Former British defense chiefs have warned that the AUKUS submarine deal could be a disaster, lamenting the “dismal” performance of BAE Systems.
The deal between Australia, Britain and the United States to develop a generation of nuclear-powered submarines would be “a disaster” if it went wrong, former UK defense chiefs said on Friday.
Former top brass highlighted the recent “dismal” performance of defense giant BAE Systems, which will be a central player in British shipbuilding at Barrow-in-Furness, Cumbria.
Ministers were told that industrial inefficiency in the program “should be dealt with swiftly and ruthlessly.”
Meanwhile, Midnight Oil leader and former Labor cabinet minister Peter Garrett has also gotten into the backlash, backing AUKUS’s rebuke of former Prime Minister Paul Keating.
“This deal sucks, with massive cost, loss of independence, weakening of nuclear safeguards and more,” he tweeted Thursday night.
British Prime Minister Rishi Sunak, US President Joe Biden and Australian Prime Minister Anthony Albanese outlined the latest leg of the AUKUS partnership after Monday’s summit in San Diego.
Under the deal aimed at countering China’s growing military assertiveness in the Pacific, Australia will get its first nuclear-powered submarines.
It will also provide the Royal Navy with replacements for its seven Astute submarines, potentially doubling the size of its attack ship fleet.
The ships will not have nuclear weapons.
Caution sounded in the British parliament
“The AUKUS program, if executed well, will be very good news for this country. If executed poorly, it could be a disaster,” Lord Stirrup, the former chief of Britain’s armed forces, said in Westminster.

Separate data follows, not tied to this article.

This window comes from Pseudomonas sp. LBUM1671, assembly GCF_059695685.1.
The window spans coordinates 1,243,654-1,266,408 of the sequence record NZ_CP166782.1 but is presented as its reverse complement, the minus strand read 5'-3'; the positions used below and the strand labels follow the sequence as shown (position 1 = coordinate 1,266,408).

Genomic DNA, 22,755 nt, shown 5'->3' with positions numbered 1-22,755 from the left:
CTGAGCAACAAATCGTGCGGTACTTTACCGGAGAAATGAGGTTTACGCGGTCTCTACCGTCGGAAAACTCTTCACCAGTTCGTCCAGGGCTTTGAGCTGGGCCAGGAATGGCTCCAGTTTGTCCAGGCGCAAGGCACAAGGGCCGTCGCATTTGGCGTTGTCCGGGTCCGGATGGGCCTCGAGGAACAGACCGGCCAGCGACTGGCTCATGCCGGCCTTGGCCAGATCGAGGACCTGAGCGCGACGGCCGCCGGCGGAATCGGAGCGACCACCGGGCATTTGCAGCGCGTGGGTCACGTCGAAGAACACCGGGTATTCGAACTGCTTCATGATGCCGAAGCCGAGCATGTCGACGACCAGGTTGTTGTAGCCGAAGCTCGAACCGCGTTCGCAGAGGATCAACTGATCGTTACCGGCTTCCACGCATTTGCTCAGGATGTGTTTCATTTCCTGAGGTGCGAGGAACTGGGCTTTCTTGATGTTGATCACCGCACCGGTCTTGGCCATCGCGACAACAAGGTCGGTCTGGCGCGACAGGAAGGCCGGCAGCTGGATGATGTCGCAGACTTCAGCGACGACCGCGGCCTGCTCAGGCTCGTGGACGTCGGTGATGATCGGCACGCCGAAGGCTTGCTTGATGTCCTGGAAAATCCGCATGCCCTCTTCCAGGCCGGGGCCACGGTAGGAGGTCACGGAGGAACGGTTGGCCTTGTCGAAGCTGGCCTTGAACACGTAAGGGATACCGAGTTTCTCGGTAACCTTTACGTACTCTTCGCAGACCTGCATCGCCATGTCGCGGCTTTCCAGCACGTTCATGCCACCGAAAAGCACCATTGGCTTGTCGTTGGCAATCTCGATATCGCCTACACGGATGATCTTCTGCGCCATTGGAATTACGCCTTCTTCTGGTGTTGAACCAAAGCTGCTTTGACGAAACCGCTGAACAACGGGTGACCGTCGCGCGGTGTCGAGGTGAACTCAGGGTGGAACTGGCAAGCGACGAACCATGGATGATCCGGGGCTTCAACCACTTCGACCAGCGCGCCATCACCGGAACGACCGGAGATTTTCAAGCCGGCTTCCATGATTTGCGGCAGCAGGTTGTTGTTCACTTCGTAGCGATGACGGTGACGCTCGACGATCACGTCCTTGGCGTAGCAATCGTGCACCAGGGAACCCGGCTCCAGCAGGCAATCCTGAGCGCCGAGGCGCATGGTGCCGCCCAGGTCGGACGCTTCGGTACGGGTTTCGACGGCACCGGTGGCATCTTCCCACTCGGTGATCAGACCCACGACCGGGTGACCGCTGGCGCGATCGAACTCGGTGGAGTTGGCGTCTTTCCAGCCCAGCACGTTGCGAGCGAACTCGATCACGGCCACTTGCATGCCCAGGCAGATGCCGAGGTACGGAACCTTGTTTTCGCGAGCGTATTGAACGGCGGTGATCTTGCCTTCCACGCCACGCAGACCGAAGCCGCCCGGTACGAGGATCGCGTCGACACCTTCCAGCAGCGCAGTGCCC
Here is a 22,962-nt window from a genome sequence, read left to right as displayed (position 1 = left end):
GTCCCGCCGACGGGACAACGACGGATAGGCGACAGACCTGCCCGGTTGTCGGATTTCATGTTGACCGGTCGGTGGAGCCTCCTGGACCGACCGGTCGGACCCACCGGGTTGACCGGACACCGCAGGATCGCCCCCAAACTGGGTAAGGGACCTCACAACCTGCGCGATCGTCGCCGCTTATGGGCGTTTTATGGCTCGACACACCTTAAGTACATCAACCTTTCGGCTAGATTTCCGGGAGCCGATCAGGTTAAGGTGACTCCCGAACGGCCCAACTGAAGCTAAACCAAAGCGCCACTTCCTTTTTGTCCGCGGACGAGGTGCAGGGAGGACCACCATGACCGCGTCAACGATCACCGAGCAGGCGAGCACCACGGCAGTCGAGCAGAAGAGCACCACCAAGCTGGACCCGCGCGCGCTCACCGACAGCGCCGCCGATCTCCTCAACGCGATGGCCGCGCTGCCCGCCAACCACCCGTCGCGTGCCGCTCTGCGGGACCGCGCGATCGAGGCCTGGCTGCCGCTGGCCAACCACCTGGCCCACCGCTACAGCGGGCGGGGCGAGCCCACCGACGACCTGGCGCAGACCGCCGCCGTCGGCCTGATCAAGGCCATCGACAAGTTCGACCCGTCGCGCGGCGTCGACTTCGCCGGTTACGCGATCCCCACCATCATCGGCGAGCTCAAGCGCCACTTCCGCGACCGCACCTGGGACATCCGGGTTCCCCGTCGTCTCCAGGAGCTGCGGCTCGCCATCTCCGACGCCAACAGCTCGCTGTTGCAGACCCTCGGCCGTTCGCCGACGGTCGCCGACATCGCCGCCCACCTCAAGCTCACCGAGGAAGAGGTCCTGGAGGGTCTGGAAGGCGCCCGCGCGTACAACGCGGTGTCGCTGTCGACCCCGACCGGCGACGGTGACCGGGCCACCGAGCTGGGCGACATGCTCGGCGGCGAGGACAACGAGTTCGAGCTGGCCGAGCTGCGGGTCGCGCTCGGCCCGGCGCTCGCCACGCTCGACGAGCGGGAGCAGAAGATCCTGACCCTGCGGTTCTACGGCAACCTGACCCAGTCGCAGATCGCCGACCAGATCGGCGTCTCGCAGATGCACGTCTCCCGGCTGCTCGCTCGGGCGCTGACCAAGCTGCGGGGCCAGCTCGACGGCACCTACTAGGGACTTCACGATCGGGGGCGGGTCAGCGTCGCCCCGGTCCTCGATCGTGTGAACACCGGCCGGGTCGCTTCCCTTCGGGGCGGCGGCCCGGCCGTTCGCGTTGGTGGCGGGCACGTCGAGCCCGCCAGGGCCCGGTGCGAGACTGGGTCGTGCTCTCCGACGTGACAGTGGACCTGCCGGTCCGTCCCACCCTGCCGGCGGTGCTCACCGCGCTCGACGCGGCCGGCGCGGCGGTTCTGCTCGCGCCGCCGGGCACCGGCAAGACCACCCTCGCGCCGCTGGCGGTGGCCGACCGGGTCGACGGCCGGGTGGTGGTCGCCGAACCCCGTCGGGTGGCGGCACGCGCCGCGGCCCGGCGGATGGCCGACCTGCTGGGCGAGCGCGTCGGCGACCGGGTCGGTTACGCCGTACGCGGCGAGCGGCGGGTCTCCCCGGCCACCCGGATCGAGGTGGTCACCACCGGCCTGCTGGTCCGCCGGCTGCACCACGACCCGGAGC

The independent MP argued that BAE Systems’ performance in recent years had been “quite dismal”.
“Of course, it is not for the government to run private companies, but industrial performance in this program will be of strategic importance to this country,” he said.
“Could I ask the minister what long-term mechanisms and processes are in place to monitor and audit industry performance and what influence they will have on the industries in question?
“Industrial underperformance in this program will need to be addressed quickly and ruthlessly. Something that hasn’t happened before.”
Lord Stirrup also stressed the need for a sufficient skills base to deliver the “ambitious” programme.
In response, the British Defense Minister, Baroness Goldie, pointed out that it was a trilateral agreement.
“There is, therefore, a triumvirate interest in ensuring that no one slips, that everyone keeps up,” he said.
Steps were already being taken to boost skills, Baroness Goldie said.
Former navy chief and fellow Labor Lord West of Spithead said: “This is a very brave and bold decision and I am delighted it has been taken because we are in an era where we need it.
“Having said that, there are real problems within our underwater world. BAE Systems’ performance has not been good.”
He stressed the importance of one person being in charge with direct access to the prime minister so that he could “chop off people’s legs if they weren’t doing what they were supposed to do.”
Lord West added: “Because if it goes wrong, my God, it’s going to be a disaster.”
Lady Goldie said: “A very strong evaluation of this program will need to be maintained.
“With three eyes focused on what we’re trying to deliver, then there’s almost a third stage to protecting that robust contract surveillance.”
Former Labor defense secretary Lord Reid of Cardowan lobbied the government over the absence of costs.
“What is the realm of possibility in which this decision was made? It cannot be taken without ministers having some idea of how much it is going to cost,” he said.
Lady Goldie said: “I am a little disappointed by Lord Reid’s rather dejected behaviour.”
While unable to give “a precise figure” arguing that it would depend on a number of factors, he told colleagues: “I think this has been universally regarded as one of the most important and exciting announcements for UK defense and for our naval capacity than seen in decades.
“This is a very important development.
“I have no doubt that the government has made the right decision in proceeding with this.”